Hello Neighborhood Preschool families!
Thank you for participating in our studies! On this page you can find and read about the current studies we are running at NPS. This list is updated as studies are completed and new ones are added. You will also receive an e-mail through the NPS parent listserv when new studies are added. Please feel free to explore the rest of our website too!
Size Comparison Game
How do children compare the sizes of individual shapes, sets of things, and other kinds of sizes they can’t look at directly (like the size of “6” compared to the size of “10”)? In this study, we will use a simple game to find out how kids think about sizes. Children will be presented with a line with two items to be compared shown over the line (for example, a big circle and a small circle, or a tall rectangle and a short rectangle). Children will be told that the big circle gets one side of the line, and the small circle gets the other side. They will be asked to make a mark or adjust a sliding bar to help the two circles share the line, so that the big circle gets just enough, and the small circle gets just enough.
The goal of our study is to understand how children figure out relations that are common to both space and time. In many languages, common words can describe both space and time, like long for “a long meeting” or “a long snake.” For adults, these relations are so intuitive that many psychologists refer to a “space-time metaphor.” But how do children develop the idea that space and time are related? Is this simply a natural intuition — do children intuitively see a commonality between a “long” snake and a “long” trip to the zoo? Our short study has a training part and a testing part. In the training, we first teach children the meaning of a fake word like “blicket.” We show them a short and a long stick, and teach them that one of them is “blicket.” In the testing part, we present them with a buzzer, and ask them to play the buzzer “blicket” and “not blicket.” If children Ican transfer a spatial meaning of “blicket” (long stick) to a time meaning (long buzzer press), they should press the buzzer for a longer time only when we ask them to play it “blicket.” For other children, we will teach “blicket” on the buzzer and see if they can apply this meaning to the sticks. The results will show how children come to understand, as adults do, that length is a single abstract concept that can be used to talk about both space and time?
In this study, children will play three short games designed to determine a child’s conceptual understanding of numbers. First, in the Fastcards game, children will play a computer estimation game. In the Give a Number game, children will be asked to put a certain number of objects into a bowl. Finally, the Which Has More game is played to determine if the child can distinguish between high and low number values. For example, five bears will be placed in one bucket and seven in another. The child will be shown the buckets and told “There are five bears in this bucket and seven bears in this bucket. Which bucket has more bears?” Children will be asked to compare quantities that are one step apart (e.g., 5 vs. 6), two steps apart (e.g., 5 vs. 7), and greater distances (e.g., 5 vs. 10). We hope to find out how young children understand the counting list and relationships between quantities.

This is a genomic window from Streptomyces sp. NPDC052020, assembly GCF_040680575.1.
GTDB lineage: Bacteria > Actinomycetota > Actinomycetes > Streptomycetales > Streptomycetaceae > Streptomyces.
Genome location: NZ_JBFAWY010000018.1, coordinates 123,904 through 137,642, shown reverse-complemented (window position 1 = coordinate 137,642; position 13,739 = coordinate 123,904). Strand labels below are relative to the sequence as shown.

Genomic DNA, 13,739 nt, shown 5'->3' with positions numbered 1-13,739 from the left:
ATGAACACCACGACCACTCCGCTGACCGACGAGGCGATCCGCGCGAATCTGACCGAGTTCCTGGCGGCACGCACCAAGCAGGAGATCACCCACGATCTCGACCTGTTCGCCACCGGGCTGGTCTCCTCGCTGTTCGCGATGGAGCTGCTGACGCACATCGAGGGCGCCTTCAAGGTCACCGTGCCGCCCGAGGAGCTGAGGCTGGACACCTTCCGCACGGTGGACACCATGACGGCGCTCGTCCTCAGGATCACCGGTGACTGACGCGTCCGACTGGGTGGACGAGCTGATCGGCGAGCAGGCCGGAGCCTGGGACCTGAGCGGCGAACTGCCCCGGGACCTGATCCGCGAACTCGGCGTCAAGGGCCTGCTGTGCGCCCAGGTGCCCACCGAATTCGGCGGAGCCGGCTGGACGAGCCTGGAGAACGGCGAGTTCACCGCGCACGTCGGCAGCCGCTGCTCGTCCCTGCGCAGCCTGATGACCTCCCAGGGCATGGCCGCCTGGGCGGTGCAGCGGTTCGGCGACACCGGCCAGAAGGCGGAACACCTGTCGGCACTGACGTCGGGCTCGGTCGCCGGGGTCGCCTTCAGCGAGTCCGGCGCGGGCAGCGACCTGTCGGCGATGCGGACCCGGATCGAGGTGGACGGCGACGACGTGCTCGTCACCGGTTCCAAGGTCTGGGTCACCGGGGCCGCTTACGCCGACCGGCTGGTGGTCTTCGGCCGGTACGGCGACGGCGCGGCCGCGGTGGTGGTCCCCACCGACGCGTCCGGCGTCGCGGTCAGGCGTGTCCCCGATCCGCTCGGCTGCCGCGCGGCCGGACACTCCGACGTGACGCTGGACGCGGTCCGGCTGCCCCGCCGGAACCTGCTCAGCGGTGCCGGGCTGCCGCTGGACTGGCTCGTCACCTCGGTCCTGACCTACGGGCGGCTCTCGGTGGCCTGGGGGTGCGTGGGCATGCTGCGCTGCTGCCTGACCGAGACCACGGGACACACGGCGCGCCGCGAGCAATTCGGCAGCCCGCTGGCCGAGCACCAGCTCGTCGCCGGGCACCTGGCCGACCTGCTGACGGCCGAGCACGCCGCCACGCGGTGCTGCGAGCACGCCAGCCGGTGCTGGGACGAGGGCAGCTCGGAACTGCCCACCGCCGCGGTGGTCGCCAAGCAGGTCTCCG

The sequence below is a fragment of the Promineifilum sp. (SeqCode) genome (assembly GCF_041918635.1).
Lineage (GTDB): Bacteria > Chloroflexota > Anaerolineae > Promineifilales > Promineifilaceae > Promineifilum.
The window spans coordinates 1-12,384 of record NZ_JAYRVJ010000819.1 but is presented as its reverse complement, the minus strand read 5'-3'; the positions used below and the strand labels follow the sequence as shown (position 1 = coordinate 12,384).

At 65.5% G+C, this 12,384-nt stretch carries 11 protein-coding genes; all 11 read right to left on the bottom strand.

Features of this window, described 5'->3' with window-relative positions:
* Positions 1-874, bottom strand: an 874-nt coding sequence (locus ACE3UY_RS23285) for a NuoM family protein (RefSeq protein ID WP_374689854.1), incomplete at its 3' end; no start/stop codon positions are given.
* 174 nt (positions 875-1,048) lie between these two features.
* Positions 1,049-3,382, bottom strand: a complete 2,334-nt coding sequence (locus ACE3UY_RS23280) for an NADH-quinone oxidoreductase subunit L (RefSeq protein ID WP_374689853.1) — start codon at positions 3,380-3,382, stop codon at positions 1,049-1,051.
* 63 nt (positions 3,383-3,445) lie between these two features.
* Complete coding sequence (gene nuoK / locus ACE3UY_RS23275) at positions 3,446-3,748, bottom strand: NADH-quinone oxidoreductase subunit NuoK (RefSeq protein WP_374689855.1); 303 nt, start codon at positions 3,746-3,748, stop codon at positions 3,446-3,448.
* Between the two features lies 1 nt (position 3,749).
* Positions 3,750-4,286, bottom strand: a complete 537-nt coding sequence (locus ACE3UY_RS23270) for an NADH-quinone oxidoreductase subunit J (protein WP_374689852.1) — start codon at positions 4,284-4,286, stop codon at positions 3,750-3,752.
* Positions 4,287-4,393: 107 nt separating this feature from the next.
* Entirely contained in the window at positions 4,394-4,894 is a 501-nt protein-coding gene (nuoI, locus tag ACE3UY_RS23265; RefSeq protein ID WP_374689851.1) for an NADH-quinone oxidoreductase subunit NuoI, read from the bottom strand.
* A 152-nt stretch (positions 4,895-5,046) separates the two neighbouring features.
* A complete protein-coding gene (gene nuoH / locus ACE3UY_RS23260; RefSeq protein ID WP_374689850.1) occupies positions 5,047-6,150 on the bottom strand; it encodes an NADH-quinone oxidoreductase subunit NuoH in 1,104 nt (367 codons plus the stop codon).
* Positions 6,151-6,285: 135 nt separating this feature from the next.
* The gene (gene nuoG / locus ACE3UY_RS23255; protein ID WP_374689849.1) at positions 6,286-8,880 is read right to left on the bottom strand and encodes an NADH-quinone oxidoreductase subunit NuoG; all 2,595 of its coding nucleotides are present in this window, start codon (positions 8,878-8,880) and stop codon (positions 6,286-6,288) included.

This study focuses on the early development of social preferences in friendships. It is well documented that humans have a preference for relatively attractive peers, and this preference is even considered to be an evolutionary trait. However, it seems to be common sense that one would prefer to be friends with a nice person rather than a mean person. What happens when these social cues are pitted against each other in real life? In this study, your child will see pictures of children who will sometimes vary in their level of attractiveness. They will hear stories about the children’s mean or nice behaviors. Your child will be asked questions about whom they would prefer to be friends with. Through this study, we hope to learn about young children’s social preferences and whether they are similar to those of adults.
In this study we are looking at children’s ability to manipulate numbers even when they are not using “number words.” In the Box Game, your child will see a box with some balls (between 1 and 10) on top of it. They will then watch as the balls are placed into the box one at a time. The experimenter will remove one of the balls through a slot at the back of box without your child seeing before asking your child to reach into the box and remove the balls, one at a time. Once the child has retrieved all of the balls (except the hidden one), the experimenter will record how long your child continues to search in the box for the missing ball (up to 1 minute) before putting the ball back into the box for your child to find.